NEW YORK, NY.-
Jenny Holzer, one of the leading artists of her generation, is the subject of a major exhibition opening in New York at the Whitney Museum of American Art
on March 12, 2009. Jenny Holzer: PROTECT PROTECT, centering on Holzers work since the 1990s, is organized by the Museum of Contemporary Art (MCA), Chicago, in partnership with the Fondation Beyeler in Basel, Switzerland. This is Holzers largest and most comprehensive exhibition in the United States in more than fifteen years; it remains on view at the Whitney through May 31 in the fourth-floor Emily Fisher Landau Galleries.
Holzers work pairs the use of text and the centrality of installation to examine emotional and societal realities. One of the most pioneering of contemporary artists, she has been lauded both for her approach to language and for her use of nontraditional media and public settings for her work. The frequent presence of her work in non-art as well as art world contexts is a testament to Holzers commitment to connecting with the public about issues of social and cultural importance. Seamlessly blending form and content, her work is characterized by formal beauty and conceptual rigor. Alternating between fact and fiction, the public and the private, the universal and the particular, Holzers work offers an incisive portrait of our times.
Currently on view at the MCA in Chicago, the exhibition travels to the Fondation Beyeler in Switzerland following its Whitney presentation. At each venue, the components are reconfigured by the artist as the basis for a site-specific installation. The exhibition is curated by Elizabeth Smith, James W. Alsdorf Chief Curator and Deputy Director for Programs at the MCA. David Kiehl, the Whitneys curator of prints and special collections, will oversee the installation at the Whitney.
Presenting several distinct but related bodies of work in a range of media in which Holzer has worked in recent years, the exhibition is not a conventional survey. These bodies of work include major new works using LED technology, sculpture, and groupings of new paintings of government documents made available through the Freedom of Information Act. Holzer chooses existing texts from sources ranging from these official documents to her own earlier series. The works in the exhibition foreground the way in which Holzer continues to innovate artistically while elaborating on themes that have been the touchstones of her practice: pain, love, peace, and survival.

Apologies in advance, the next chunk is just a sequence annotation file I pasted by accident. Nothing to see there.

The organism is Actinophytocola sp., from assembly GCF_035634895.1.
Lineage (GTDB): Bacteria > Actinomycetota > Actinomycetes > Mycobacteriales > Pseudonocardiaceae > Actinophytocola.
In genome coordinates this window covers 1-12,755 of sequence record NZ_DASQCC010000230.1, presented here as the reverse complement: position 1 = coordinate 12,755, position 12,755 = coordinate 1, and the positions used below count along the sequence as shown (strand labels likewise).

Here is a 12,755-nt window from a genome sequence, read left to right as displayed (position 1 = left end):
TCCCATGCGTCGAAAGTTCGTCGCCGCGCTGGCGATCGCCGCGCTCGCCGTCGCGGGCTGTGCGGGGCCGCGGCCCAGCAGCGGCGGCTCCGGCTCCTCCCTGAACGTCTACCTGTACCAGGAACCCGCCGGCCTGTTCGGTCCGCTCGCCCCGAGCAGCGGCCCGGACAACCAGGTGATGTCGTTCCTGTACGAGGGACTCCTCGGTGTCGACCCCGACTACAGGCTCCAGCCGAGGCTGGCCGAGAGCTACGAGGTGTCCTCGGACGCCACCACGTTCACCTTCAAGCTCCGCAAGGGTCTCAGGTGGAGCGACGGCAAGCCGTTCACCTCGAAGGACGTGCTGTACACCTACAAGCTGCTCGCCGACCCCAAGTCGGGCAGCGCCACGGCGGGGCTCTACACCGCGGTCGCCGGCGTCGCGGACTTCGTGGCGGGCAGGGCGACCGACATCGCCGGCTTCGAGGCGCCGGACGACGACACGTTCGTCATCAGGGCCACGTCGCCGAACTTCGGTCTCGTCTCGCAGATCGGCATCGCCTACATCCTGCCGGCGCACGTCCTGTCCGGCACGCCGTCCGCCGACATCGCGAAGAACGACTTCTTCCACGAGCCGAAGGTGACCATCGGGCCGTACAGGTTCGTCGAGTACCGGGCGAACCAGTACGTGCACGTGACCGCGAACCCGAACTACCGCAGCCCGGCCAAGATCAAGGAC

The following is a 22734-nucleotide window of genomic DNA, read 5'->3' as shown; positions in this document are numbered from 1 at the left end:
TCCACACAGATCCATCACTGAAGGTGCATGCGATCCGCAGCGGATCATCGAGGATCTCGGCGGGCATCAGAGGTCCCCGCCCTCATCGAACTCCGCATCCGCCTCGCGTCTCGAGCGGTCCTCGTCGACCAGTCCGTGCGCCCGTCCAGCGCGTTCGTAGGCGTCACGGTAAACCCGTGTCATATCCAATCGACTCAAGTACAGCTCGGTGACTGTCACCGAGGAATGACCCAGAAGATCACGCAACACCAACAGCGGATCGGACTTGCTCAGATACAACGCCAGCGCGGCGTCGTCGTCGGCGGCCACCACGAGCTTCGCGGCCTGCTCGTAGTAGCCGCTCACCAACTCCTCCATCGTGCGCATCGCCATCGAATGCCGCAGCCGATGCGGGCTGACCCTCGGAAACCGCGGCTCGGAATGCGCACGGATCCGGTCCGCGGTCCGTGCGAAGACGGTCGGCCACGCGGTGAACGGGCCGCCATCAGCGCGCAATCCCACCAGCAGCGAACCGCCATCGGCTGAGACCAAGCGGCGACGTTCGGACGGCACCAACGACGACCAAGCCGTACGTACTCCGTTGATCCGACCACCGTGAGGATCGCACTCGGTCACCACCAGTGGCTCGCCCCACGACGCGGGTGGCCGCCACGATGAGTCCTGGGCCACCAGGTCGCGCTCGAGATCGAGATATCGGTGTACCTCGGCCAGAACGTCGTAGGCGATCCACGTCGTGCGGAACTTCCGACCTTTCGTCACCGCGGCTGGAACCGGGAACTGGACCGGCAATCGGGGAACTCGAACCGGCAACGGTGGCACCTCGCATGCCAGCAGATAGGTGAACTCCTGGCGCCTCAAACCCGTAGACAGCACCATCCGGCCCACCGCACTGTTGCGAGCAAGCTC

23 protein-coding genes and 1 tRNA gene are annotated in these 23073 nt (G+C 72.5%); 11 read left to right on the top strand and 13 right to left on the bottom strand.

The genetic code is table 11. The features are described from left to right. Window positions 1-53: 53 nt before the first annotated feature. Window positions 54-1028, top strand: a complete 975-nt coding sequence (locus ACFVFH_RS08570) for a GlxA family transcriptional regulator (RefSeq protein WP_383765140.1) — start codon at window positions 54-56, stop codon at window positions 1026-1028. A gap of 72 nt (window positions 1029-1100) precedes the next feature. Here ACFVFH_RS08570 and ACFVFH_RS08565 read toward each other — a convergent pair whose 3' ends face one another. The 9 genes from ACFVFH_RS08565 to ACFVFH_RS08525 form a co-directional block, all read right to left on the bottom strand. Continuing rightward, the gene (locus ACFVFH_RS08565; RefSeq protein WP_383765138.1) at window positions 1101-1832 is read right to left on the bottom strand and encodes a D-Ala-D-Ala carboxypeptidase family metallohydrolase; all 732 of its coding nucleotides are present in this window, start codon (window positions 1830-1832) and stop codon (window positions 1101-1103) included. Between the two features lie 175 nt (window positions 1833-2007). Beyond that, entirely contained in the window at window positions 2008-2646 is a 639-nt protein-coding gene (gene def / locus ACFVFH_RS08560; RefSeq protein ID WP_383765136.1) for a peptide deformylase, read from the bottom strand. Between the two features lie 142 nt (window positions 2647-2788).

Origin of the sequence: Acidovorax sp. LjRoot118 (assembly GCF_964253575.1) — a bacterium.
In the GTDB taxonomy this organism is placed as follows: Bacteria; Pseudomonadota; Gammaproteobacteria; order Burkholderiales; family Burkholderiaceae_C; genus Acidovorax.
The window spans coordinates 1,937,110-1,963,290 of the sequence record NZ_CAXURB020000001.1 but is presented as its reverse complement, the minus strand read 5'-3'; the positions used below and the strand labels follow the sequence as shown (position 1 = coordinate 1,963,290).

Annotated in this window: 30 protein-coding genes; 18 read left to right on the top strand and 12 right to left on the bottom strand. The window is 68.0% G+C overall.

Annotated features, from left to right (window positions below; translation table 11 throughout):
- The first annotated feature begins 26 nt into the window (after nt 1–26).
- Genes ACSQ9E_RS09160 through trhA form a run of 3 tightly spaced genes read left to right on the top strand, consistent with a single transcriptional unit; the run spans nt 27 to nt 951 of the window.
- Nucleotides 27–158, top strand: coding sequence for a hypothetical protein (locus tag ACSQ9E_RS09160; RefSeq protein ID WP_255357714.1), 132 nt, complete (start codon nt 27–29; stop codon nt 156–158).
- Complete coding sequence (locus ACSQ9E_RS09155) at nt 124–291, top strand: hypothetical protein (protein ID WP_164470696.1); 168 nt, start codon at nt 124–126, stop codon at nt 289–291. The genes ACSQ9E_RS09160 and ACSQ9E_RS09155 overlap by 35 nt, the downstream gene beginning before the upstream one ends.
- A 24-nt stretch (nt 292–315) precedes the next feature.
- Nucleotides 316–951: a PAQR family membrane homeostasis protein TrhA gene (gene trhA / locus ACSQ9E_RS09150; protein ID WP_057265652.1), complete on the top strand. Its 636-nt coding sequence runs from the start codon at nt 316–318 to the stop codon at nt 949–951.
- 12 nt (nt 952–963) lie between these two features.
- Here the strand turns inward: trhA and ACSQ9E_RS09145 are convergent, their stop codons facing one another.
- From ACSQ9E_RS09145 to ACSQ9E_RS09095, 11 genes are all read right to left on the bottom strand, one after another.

LED Works and Installations
The LED sign is Holzers signature mediuma vehicle she has used in differing configurations and contexts since the early 1980s, from simpler, horizontal wallmounted versions to more recent sculptural and architectural examples. In this exhibition, Holzer presents several major new LED works that are shown for the first time in the U.S. In addition, the exhibition includes several other architecturally configured LED works in which bold color, sculptural form, and passages of text interplay. Each is programmed with a set series of texts: from declassified documents in Thorax (2007), Purple (2008), and Red Yellow Looming (2004) to Holzers writings in For Chicago (2007), Monument (2008), Blue Cross (2008), and Green Purple Cross (2008). These works can offer an array of institutional statements as well as individual narratives, stimulating reflection on issues of violence, hope, and vulnerability. The works include Red Yellow Looming (2004), an assemblage of horizontal signs that pitch forward above the heads of viewers, and Monument (2008), a vertical sculpture of curving bands of moving text that is nearly 20 feet tall.
In 2006, Holzer first exhibited a new body of silk-screened paintings incorporating declassified and often redacted texts. Two groups of paintings figure prominently in this exhibition, in particular, a series based on a U.S. Central Command PowerPoint presentation to the White House outlining strategies for the war in Iraq. The paintings reproduce maps of the Middle East with texts and graphics narrating a range of scenarios and possible outcomes of events. Another significant grouping of paintings offers images of handprints of American soldiers accused of crimes in Iraq, including detainee abuse and assault. The handprints themselves have been redacted to efface individuating marks. Hanging the hands of the charged next to those found to be wrongly accused and those whose culpability has been lost, the artist represents the fog of war.
The earliest works to be included in the exhibition are the tables from Holzers Lustmord series of 1993-95, triggered by events during the war in the former Yugoslavia. Here, human bones are laid out on large wooden tables with some bones wrapped with silver bands showing text. These signal a shift in Holzers work toward a more transparent engagement with the physical and psychological aspects of violence and trauma. These powerful, poignant objects and writing offer a dramatic analogue to the thematic content found elsewhere in the exhibition, and a contrasting visual and physical experience to the presence of light and movement in many of the other pieces.